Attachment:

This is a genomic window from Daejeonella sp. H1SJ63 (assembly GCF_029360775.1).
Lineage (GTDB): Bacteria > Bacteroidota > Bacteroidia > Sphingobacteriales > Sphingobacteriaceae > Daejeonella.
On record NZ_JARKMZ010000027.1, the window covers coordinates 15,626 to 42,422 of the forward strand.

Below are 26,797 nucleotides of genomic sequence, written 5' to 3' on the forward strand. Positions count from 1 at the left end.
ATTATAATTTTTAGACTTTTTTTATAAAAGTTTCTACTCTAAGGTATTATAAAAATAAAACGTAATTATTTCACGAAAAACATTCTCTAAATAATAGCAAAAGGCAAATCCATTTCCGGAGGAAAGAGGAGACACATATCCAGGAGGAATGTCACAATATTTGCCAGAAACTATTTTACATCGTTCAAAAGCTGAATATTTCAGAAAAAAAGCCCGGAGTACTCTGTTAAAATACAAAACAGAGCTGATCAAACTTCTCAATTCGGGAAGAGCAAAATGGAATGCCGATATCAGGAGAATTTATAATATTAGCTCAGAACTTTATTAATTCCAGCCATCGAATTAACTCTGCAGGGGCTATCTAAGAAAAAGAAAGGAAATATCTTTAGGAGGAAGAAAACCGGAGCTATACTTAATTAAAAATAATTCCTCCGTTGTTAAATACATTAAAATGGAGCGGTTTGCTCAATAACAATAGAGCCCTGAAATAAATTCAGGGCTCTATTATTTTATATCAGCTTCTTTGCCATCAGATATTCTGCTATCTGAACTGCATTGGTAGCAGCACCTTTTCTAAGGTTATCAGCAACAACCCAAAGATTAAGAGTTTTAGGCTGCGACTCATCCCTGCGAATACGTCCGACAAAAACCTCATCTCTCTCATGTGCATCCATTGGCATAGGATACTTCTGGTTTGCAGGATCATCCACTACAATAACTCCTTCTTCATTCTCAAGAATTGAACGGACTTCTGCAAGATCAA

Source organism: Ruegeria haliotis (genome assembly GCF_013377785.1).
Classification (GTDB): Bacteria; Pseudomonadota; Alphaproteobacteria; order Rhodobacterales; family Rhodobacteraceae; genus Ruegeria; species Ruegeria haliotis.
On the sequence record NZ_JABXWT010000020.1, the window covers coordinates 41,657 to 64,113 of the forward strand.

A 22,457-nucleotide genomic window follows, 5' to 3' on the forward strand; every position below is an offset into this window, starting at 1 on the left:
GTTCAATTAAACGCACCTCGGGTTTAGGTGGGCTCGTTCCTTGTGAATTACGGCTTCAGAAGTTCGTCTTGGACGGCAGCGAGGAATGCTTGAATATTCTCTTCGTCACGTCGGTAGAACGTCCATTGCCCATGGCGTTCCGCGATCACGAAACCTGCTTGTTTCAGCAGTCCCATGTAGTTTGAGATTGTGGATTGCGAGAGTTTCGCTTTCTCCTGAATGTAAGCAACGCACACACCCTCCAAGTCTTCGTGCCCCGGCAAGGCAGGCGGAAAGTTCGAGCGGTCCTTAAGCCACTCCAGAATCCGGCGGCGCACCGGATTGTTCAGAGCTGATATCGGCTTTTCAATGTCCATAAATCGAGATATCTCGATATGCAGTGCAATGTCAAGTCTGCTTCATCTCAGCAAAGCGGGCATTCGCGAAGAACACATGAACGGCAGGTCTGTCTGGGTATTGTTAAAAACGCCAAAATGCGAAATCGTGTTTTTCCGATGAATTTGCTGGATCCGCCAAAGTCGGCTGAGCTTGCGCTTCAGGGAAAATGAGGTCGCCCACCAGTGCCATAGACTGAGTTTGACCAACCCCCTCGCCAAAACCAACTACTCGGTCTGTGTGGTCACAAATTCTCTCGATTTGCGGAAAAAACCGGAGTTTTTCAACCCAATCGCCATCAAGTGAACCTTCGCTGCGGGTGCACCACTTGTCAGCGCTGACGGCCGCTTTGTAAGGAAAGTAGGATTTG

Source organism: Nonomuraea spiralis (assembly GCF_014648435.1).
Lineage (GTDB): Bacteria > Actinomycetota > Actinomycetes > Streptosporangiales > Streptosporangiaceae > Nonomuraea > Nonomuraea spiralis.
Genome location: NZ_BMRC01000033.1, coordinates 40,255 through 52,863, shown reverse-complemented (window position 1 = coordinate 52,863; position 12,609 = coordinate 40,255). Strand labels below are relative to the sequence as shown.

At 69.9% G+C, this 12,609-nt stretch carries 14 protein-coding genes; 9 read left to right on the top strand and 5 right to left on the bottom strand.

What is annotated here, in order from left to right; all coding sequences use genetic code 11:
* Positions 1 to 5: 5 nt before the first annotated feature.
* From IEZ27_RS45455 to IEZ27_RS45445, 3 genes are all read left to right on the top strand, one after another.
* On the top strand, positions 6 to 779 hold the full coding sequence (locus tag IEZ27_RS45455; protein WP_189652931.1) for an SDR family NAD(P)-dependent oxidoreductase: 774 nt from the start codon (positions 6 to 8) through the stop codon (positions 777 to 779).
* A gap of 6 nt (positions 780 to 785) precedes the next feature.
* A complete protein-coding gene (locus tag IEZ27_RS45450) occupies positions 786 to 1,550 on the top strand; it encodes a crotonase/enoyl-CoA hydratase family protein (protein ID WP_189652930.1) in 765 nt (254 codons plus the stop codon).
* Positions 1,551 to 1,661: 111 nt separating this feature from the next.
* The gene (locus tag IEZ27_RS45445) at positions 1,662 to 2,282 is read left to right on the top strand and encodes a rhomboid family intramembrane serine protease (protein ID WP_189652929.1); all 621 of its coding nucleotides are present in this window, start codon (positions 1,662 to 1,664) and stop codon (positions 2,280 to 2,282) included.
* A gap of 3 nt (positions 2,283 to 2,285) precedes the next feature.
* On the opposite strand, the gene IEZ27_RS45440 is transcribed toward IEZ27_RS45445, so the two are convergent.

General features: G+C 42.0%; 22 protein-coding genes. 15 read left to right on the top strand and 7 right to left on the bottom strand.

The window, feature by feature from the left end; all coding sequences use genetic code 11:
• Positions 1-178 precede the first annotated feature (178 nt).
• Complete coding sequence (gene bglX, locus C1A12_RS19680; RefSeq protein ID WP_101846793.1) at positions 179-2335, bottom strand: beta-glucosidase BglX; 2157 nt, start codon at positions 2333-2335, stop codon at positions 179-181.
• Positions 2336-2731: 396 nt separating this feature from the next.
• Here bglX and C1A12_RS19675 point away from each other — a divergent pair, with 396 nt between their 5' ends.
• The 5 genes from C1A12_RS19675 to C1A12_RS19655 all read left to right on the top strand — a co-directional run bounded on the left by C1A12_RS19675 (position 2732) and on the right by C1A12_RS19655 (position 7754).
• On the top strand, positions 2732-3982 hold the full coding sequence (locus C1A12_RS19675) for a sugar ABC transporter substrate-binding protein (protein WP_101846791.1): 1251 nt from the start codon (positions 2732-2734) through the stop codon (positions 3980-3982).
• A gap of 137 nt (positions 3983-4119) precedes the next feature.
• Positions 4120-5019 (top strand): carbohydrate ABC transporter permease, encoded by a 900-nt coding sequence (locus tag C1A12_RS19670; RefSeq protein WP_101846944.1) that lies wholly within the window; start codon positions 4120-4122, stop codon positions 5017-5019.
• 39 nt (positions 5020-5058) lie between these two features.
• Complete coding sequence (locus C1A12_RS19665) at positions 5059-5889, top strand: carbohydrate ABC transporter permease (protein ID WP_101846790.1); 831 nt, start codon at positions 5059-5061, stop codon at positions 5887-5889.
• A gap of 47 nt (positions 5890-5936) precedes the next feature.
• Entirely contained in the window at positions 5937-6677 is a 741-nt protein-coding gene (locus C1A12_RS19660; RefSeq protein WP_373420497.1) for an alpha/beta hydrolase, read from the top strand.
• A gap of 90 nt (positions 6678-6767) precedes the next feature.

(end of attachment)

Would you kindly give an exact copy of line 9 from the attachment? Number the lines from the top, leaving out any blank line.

A 22,457-nucleotide genomic window follows, 5' to 3' on the forward strand; every position below is an offset into this window, starting at 1 on the left: